Opening The 'Black Box': Scientists Gain New Tools To Learn About The Near-Shore Environment

(Denver, Colorado) -- A group of scientists is putting together a picture of what until now has been a black box -- the near-shore ocean environment. At the same time, they are developing a picture of where marine animals live in the different parts of their life cycle. The information is invaluable to marine reserve planners, the fishing industry and many others.

"New Tools for Designing Effective Marine Reserves," to be published in a future edition of the journal Frontiers in Ecology, outlines the state of the art of management of marine reserves. The findings will be presented at a press conference of the American Association of the Advancement of Science on Friday, February 15, at noon Mountain Time.

Previously, the open ocean has been studied the most, and yet the area where most fishing occurs and where humans interact with the ocean has been neglected, partly because it is so complicated, according to author Robert R. Warner, professor of ecology, evolution and marine biology at the University of California, Santa Barbara.

In short, the authors look at:

·Remote sensing which provides "real time" data about the ocean.

·The chemical signal of trace metals in growing skeletons which provides a tracking device for where larvae and juveniles drift in the sea.

·Genetic differences among populations that can reveal barriers to dispersal that are otherwise unseen, and are beginning to be used to measure the scale of dispersal inside and outside reserves.

·Layers of ecosystem information placed in a geographic context by GIS (global information systems) computer mapping, which provides an accessible summary of this complex information that can be used by computer search engines to list alternative management solutions.

The authors explain that one expanding technology is remote sensing via satellites that measure characteristics of the ocean including color, temperature, surface elevation and winds, helping to map the physical forces that drive ocean circulation.

Warner provides an example of the complexity. "It is as if one is trying to manage a deer population on land but the does give birth to dandelion puffs and the seeds drift off in the wind," he said. "We haven't known how far they go, or how they get back. We are just beginning to discover where the marine young go, to take this apart. We need to be able to uncover the physical mechanisms, the current flows and the oceanographic features."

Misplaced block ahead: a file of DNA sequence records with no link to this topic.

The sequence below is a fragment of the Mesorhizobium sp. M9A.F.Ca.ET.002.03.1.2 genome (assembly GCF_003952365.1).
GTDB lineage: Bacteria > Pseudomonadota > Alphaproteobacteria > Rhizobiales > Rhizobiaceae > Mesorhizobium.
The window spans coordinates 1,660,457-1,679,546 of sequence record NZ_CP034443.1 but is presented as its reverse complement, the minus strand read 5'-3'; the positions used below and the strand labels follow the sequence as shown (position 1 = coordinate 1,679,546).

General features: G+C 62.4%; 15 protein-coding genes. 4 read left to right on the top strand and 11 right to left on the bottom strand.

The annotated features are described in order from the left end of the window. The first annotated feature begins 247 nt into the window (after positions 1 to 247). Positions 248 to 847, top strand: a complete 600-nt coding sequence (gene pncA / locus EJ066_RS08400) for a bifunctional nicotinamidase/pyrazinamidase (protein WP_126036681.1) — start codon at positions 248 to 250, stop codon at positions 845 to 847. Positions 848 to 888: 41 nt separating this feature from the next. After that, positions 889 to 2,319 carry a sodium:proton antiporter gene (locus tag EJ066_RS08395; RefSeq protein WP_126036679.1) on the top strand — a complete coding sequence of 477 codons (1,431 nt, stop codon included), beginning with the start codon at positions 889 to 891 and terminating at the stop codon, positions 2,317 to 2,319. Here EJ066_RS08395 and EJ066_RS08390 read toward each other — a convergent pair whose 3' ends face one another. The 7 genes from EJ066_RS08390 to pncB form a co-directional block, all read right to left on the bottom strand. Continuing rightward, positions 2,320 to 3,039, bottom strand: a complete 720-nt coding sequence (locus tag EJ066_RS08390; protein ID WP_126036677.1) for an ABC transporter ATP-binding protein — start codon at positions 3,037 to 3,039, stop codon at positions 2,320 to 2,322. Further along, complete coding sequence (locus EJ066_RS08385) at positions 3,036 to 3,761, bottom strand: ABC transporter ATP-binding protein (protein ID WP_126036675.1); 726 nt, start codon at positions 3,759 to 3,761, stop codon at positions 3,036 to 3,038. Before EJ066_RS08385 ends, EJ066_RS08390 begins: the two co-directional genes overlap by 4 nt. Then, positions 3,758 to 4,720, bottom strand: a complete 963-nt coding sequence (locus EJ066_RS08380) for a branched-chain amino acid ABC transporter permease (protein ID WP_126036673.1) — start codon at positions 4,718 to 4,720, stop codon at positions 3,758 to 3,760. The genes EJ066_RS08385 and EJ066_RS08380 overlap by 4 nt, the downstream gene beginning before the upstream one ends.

"In order to figure out the movement of both fish and invertebrates, we've got to become really good oceanographers," said Steve Gaines, co-author and director of the Marine Science Institute at UC Santa Barbara. He said that marine larvae may drift for awhile on a top current and then drop to a lower current going the opposite direction that brings them back close to where they began.

Warner explained how the inner ear, or balancing mechanism of the fish (the otolith for fish or the statolith for invertebrate marine animals) is like a pearl that begins before birth with tiny rings that reflect the composition of the water for each day of the life of the animal. With further study, scientists will be able to use these markers like internal flight recorders to follow the movements of the marine animal.

Another important tool is genetics, according to Warner. The human genome project has moved genetics forward so that scientists will be able to compare the genes in populations of fish and find out if they are moving from one area to another. For example, Oregon waters may be the birthplace of fish that eventually settle in California waters. Or certain areas of the ocean may be seeding themselves.

The paper, New Tools for Designing Effective Marine Reserves, in Frontiers in Ecology, was written by S. R. Palumbi, of the Department of Biological Sciences at Stanford University; S. D. Gaines, director of the Marine Science Institute at UC Santa Barbara; H. Leslie of the Department of Zoology, Oregon State University; and R. R. Warner, Department of Ecology, Evolution, and Marine Biology.

The authors are contributing to the work of the highly interdisciplinary group, PISCO, the Partnership for Interdisciplinary Studies of Coastal Oceans, a long-term program of scientific research and training dedicated to advancing the understanding of marine ecosystems along the U. S. West Coast. The principal investigators are from UC Santa Barbara, UC Santa Cruz, Oregon State University, and Stanford University.

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